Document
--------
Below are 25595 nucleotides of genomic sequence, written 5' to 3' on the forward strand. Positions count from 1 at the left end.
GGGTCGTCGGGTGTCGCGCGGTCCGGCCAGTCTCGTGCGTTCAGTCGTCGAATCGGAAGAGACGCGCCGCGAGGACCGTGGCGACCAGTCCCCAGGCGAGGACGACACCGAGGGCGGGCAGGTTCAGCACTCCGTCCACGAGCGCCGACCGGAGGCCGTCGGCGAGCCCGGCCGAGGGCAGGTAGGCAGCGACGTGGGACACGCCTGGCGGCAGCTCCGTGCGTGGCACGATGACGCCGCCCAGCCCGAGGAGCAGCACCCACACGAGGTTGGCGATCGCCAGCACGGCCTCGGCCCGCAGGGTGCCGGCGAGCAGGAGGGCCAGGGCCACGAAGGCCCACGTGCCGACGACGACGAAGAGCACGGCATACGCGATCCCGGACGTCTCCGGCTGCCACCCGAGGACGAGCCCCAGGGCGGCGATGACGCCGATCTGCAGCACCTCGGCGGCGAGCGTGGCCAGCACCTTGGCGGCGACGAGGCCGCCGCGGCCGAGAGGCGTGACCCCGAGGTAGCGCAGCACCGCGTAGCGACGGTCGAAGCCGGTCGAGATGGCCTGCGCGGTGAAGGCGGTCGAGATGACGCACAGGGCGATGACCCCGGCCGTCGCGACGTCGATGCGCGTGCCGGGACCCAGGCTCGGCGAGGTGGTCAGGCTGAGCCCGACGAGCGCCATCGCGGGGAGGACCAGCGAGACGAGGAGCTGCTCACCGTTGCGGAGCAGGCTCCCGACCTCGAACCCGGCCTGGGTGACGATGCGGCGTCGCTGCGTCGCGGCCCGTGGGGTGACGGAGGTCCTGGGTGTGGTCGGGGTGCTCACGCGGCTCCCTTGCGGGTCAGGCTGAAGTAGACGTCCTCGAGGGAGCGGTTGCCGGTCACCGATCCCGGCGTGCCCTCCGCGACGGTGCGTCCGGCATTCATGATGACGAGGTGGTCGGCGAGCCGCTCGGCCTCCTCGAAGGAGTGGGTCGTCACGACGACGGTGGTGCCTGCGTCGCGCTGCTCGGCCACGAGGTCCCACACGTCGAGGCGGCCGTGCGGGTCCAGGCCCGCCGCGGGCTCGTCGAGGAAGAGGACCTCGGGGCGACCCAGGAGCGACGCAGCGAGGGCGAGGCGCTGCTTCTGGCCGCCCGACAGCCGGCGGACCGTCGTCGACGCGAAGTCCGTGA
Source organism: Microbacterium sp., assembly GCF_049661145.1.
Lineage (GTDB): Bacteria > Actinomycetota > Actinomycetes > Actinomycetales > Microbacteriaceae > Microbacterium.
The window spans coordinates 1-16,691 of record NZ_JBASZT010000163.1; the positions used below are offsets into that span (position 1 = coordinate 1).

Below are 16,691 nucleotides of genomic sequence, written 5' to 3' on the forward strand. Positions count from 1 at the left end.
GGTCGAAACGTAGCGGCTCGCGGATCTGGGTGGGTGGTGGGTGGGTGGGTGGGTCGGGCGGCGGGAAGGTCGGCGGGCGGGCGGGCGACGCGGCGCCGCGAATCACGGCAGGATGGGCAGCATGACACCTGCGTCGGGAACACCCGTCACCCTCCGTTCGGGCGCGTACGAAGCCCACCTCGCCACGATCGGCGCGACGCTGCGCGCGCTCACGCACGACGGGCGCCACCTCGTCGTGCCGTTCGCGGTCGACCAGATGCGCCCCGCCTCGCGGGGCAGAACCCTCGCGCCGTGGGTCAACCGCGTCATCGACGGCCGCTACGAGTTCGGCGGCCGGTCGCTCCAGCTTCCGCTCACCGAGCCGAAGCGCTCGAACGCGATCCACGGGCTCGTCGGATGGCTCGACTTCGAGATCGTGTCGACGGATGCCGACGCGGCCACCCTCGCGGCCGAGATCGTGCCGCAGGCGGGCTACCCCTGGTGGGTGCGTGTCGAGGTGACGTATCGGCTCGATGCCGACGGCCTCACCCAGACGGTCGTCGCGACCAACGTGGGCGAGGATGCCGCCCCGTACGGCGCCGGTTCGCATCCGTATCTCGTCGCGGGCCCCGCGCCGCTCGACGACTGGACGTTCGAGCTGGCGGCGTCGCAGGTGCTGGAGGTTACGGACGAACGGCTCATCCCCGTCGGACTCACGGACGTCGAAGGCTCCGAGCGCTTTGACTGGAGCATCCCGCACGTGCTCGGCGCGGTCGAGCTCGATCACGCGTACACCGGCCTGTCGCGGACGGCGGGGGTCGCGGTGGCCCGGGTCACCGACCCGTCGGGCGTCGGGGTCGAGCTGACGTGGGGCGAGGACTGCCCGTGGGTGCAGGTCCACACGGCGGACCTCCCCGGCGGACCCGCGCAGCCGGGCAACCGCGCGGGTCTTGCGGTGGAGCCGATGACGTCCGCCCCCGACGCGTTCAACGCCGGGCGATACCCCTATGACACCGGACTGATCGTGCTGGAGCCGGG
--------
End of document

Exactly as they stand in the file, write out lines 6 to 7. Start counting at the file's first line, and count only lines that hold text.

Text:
Below are 16,691 nucleotides of genomic sequence, written 5' to 3' on the forward strand. Positions count from 1 at the left end.
GGTCGAAACGTAGCGGCTCGCGGATCTGGGTGGGTGGTGGGTGGGTGGGTGGGTCGGGCGGCGGGAAGGTCGGCGGGCGGGCGGGCGACGCGGCGCCGCGAATCACGGCAGGATGGGCAGCATGACACCTGCGTCGGGAACACCCGTCACCCTCCGTTCGGGCGCGTACGAAGCCCACCTCGCCACGATCGGCGCGACGCTGCGCGCGCTCACGCACGACGGGCGCCACCTCGTCGTGCCGTTCGCGGTCGACCAGATGCGCCCCGCCTCGCGGGGCAGAACCCTCGCGCCGTGGGTCAACCGCGTCATCGACGGCCGCTACGAGTTCGGCGGCCGGTCGCTCCAGCTTCCGCTCACCGAGCCGAAGCGCTCGAACGCGATCCACGGGCTCGTCGGATGGCTCGACTTCGAGATCGTGTCGACGGATGCCGACGCGGCCACCCTCGCGGCCGAGATCGTGCCGCAGGCGGGCTACCCCTGGTGGGTGCGTGTCGAGGTGACGTATCGGCTCGATGCCGACGGCCTCACCCAGACGGTCGTCGCGACCAACGTGGGCGAGGATGCCGCCCCGTACGGCGCCGGTTCGCATCCGTATCTCGTCGCGGGCCCCGCGCCGCTCGACGACTGGACGTTCGAGCTGGCGGCGTCGCAGGTGCTGGAGGTTACGGACGAACGGCTCATCCCCGTCGGACTCACGGACGTCGAAGGCTCCGAGCGCTTTGACTGGAGCATCCCGCACGTGCTCGGCGCGGTCGAGCTCGATCACGCGTACACCGGCCTGTCGCGGACGGCGGGGGTCGCGGTGGCCCGGGTCACCGACCCGTCGGGCGTCGGGGTCGAGCTGACGTGGGGCGAGGACTGCCCGTGGGTGCAGGTCCACACGGCGGACCTCCCCGGCGGACCCGCGCAGCCGGGCAACCGCGCGGGTCTTGCGGTGGAGCCGATGACGTCCGCCCCCGACGCGTTCAACGCCGGGCGATACCCCTATGACACCGGACTGATCGTGCTGGAGCCGGG